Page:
God we need help down here, where are you?
This is a thought or a statement that many of us make when the times are tough and it seems like things are against us and we wonder where God is. Listen to someone else who thought this.
“Ah my master, what will we do now?” he cried out to Elisha. “Don’t be afraid!” Elisha told him. “For there are more on our side than on theirs!” Then Elisha prayed, “O, Lord open his eyes and let him see!” The Lord opened his servant’s eyes, and when he looked up, he saw that the hillside around Elisha was filled with horses and chariots of fire. (2 Kings 6:15b-17)
The situation in the text is that the King of Aram wanted to arrest Elisha because it seemed that Elisha had a direct pipeline into the King’s mind. And so every time the King planned to invade Israel, Elisha knew of the plans and warned the king of Israel. So Aram could not defeat and capture Israel. Finally it was determined that Elisha, the prophet of God, was providing the information and the King of Aram went to arrest Elisha. The King’s troops surrounded where Elisha and his servant were staying. When the servant awoke in the morning and looked out, he saw troops everywhere. And while he addressed his question to his master Elisha, he was also questioning God. Where are you God? We are in deep trouble down here.
Elisha was able, through prayer and God’s grace, to have his servant see the angelic forces that God had assembled to protect and save Elisha and all of Israel. What this text helps us to learn is that God and his angels are with us much more than we ever think or believe. The problem is that we don’t have eyes to see them or ears to hear them, but that does not mean that they are not there.
I experienced that in my own ministry, not having eyes to see. As a student at the Seminary, I was sent to help out for a couple of weeks at an old downtown congregation in St. Louis. This congregation was a dual congregation with an English speaking and a Vietnamese group and there was a separate service for each group. As the local pastor and I were preparing for the English speaking service, I looked out and there were maybe 20 people in church that sat over 300. I said to the pastor, where are all the people? He told me to look harder. Still I saw only 20. He again said to look harder, look with eyes that remember this church has been here and people have worshipped here every Sunday for over 160 years. As we went through the service, my eyesight improved as God worked on my spirit and eyes, and I saw that the church was packed to standing room only. The thousands of people who had worshipped there came to mind and te angels who watched over them still came to hear God’s word, spoken, sung and proclaimed. They came to worship a great God who is always with them.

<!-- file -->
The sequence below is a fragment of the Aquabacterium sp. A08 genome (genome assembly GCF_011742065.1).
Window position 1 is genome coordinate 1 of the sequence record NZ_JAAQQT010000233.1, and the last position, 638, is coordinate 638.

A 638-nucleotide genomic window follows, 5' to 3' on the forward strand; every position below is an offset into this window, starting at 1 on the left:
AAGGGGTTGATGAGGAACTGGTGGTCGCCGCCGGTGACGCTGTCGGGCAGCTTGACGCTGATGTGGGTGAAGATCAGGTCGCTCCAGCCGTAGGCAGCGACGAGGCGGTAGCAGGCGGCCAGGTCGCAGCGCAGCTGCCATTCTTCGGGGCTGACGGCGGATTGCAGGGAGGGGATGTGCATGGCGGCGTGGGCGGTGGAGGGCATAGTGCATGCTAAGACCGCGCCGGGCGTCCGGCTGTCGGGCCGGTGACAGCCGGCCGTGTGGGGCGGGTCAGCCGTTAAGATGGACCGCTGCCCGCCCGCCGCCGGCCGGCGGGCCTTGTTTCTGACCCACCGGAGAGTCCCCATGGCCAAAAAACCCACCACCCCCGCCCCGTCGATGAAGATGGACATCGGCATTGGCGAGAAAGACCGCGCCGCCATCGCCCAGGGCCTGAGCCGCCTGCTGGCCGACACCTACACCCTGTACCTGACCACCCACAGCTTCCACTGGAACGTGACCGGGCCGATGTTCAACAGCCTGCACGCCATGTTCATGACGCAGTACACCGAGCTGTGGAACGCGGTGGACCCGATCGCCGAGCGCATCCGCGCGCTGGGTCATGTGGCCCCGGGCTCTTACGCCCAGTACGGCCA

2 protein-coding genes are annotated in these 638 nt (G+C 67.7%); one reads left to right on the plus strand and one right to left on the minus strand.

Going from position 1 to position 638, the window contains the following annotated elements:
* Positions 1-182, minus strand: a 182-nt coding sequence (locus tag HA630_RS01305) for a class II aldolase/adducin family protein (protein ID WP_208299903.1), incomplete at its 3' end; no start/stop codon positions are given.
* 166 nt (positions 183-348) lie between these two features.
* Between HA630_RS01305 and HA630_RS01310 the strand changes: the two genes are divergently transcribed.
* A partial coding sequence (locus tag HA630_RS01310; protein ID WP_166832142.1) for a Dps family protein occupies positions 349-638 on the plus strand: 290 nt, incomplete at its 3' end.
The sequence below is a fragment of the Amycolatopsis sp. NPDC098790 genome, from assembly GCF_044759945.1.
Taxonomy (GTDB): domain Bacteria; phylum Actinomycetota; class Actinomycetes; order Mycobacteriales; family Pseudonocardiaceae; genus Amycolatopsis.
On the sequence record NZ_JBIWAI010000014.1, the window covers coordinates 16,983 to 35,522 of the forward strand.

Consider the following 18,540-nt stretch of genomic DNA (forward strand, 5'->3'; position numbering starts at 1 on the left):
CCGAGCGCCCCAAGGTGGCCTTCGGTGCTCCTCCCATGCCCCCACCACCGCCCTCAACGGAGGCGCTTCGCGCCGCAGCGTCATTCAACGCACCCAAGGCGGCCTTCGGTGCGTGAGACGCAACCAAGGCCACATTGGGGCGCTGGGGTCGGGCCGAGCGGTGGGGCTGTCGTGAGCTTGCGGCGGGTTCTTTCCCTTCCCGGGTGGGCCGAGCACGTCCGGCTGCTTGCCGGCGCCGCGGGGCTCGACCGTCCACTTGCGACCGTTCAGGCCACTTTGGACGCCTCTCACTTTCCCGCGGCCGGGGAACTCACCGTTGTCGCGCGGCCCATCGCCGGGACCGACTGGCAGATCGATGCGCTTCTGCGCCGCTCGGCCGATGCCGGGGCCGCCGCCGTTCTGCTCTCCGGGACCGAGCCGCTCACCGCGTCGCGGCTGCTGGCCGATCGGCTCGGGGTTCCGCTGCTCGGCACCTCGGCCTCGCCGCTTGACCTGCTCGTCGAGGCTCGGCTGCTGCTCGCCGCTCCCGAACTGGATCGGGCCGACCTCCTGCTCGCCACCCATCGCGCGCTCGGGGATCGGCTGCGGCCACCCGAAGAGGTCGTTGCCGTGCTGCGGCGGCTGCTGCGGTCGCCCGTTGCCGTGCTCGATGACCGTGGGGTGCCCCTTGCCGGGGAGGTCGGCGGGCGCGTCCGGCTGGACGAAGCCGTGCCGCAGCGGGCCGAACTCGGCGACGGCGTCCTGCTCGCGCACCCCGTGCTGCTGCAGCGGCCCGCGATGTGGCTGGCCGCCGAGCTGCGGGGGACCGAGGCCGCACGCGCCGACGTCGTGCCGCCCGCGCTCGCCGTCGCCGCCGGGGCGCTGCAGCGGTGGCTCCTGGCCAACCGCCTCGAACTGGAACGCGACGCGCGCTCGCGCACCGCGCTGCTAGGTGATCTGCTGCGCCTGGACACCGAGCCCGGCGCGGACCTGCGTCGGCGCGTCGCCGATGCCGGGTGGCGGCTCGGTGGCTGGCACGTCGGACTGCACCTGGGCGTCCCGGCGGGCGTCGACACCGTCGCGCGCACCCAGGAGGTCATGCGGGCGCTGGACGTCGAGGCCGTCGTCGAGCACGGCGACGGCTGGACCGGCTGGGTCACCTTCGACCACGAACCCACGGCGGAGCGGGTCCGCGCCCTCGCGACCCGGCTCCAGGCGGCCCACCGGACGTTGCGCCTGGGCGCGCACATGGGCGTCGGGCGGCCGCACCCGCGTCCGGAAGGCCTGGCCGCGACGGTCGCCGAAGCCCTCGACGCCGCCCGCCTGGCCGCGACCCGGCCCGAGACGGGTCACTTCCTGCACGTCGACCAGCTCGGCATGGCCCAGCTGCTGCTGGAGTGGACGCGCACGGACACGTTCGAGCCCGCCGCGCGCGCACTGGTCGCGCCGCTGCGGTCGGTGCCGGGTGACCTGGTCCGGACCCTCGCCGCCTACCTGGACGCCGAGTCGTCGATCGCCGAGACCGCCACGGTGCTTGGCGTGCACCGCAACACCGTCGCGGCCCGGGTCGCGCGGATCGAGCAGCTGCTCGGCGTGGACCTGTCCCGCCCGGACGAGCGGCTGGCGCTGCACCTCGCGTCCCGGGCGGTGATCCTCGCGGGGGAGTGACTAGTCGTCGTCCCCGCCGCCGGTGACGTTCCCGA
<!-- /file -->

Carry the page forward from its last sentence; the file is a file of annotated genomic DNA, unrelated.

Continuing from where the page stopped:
When we feel alone, when we wonder where God is and why he isn’t here with us, we need to pray for better eyesight and better hearing. Not better eyesight and hearing in our earthly life, rather for better eyesight and hearing in the eternal life we have in Jesus Christ as our Lord and Savior. Then you too might be allowed sight like Elisha’s servant and see and hear the presence of God and his angels around and with you in all of your days.
O most gracious God, how often we only see and hear what is before us. How often we doubt or question, are you with us or where you are. Help change our unseeing and our unhearing of your voice and continue your presence in our daily lives. Help us to grow ever stronger in our faith and dependence on Jesus, your son our Lord, who provides everything we need for daily life. O Lord, hear our prayer. Amen.
God is our refuge and strength, a very present help in trouble. Therefore we will not fear though the earth gives way, though the mountains be moved into the heart of the sea. –Psalm 46:1-2
One of my favorite trips I’ve ever taken to was to Scotland. The scenery is beautiful, this history is rich and amazing, and everywhere you look there’s something to commemorate what happened in that spot, either in recent or ancient times. While there I was able to take in a number of castles and fortresses. Some were very clearly used only for official functions like royal audiences or summer homes, with buildings and walls that were more decorative than anything. But then there were the fortresses—massive refuges, usually tucked away in a difficult-to-reach place, with thick walls and foundations that reached down into the bedrock of the hills. These weren’t merely for decoration or fancy royal events. These were built to last through attacks and storms, to give people a safe place to live, even if everything outside the walls was falling apart.